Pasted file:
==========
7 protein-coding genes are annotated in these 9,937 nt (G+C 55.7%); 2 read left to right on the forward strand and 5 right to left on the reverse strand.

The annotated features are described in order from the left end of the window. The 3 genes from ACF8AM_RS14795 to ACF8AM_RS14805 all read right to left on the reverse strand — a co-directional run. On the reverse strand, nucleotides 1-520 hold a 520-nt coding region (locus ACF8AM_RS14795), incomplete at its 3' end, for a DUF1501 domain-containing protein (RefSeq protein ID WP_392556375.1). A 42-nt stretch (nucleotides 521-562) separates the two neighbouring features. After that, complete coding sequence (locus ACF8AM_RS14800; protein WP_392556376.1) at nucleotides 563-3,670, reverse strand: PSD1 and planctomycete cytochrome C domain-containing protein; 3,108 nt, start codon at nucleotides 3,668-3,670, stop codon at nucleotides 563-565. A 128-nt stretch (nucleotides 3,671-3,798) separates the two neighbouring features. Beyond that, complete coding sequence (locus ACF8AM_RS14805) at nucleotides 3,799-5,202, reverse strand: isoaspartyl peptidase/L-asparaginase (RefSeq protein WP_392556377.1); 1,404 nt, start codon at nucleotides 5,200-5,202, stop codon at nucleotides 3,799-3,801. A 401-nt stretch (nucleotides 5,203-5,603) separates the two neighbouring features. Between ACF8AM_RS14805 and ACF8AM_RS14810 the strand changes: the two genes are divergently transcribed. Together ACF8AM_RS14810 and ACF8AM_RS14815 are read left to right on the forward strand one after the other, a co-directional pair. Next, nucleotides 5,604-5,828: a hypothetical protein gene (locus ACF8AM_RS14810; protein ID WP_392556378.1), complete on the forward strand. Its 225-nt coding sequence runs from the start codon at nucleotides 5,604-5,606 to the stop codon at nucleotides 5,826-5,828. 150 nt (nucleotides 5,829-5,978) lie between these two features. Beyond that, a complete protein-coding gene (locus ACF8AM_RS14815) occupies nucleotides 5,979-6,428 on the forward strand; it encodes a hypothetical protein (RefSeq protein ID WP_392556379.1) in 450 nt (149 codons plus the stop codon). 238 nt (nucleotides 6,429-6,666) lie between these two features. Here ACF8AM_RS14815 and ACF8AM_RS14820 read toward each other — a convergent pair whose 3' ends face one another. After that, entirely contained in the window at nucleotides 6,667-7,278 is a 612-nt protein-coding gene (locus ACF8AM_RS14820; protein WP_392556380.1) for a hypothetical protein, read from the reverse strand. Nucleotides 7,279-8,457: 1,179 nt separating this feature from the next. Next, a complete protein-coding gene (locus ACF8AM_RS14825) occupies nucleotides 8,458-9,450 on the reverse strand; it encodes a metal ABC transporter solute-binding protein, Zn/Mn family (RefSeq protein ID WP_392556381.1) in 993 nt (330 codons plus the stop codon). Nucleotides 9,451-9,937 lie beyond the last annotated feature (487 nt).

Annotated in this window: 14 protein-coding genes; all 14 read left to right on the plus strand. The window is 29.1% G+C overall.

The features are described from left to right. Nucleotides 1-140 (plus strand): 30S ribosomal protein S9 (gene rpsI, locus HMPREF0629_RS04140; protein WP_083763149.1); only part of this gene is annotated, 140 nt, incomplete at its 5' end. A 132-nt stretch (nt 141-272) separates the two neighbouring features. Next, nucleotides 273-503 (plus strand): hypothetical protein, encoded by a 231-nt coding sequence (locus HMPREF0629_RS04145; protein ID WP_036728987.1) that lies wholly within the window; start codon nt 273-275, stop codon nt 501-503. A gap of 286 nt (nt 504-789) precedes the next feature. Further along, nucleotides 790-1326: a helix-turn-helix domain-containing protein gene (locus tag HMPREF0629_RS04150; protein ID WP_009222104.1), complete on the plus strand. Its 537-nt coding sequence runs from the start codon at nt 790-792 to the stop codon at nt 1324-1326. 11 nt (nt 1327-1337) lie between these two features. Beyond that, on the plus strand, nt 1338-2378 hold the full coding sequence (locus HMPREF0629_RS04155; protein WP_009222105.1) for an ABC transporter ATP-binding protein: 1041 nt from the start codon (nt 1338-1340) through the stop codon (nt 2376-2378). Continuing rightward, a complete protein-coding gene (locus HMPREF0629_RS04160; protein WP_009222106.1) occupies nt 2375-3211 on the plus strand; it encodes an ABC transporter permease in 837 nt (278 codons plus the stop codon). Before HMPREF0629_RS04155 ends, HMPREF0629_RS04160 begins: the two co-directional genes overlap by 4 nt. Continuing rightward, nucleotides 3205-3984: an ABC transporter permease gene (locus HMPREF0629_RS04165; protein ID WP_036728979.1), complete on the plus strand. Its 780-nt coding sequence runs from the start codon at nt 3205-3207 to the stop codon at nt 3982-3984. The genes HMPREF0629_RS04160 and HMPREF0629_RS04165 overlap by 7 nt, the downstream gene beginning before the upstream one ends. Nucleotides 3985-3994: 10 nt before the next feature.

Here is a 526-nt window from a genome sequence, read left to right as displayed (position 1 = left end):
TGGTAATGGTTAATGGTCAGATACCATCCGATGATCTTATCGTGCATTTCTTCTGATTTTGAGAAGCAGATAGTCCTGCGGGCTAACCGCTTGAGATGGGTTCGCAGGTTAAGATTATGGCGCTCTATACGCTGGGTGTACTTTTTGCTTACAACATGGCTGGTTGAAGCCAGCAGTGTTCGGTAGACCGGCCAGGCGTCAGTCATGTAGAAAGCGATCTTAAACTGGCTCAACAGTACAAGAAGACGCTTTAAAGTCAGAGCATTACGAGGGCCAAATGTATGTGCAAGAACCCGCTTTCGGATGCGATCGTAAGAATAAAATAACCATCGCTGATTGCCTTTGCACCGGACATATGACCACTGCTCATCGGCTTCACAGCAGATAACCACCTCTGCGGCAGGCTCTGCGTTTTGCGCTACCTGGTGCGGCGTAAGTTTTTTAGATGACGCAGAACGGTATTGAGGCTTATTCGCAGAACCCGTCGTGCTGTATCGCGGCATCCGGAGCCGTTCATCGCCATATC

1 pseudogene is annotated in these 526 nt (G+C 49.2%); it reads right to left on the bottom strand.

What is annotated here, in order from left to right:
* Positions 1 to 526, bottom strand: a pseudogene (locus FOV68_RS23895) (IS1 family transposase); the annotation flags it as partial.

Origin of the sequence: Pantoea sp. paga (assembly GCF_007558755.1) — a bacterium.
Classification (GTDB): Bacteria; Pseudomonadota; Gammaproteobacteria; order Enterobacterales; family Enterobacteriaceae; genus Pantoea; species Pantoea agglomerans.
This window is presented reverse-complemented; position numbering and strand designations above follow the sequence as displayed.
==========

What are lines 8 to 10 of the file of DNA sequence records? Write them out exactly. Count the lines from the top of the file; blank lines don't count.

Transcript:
What is annotated here, in order from left to right:
* Positions 1 to 526, bottom strand: a pseudogene (locus FOV68_RS23895) (IS1 family transposase); the annotation flags it as partial.

Origin of the sequence: Pantoea sp. paga (assembly GCF_007558755.1) — a bacterium.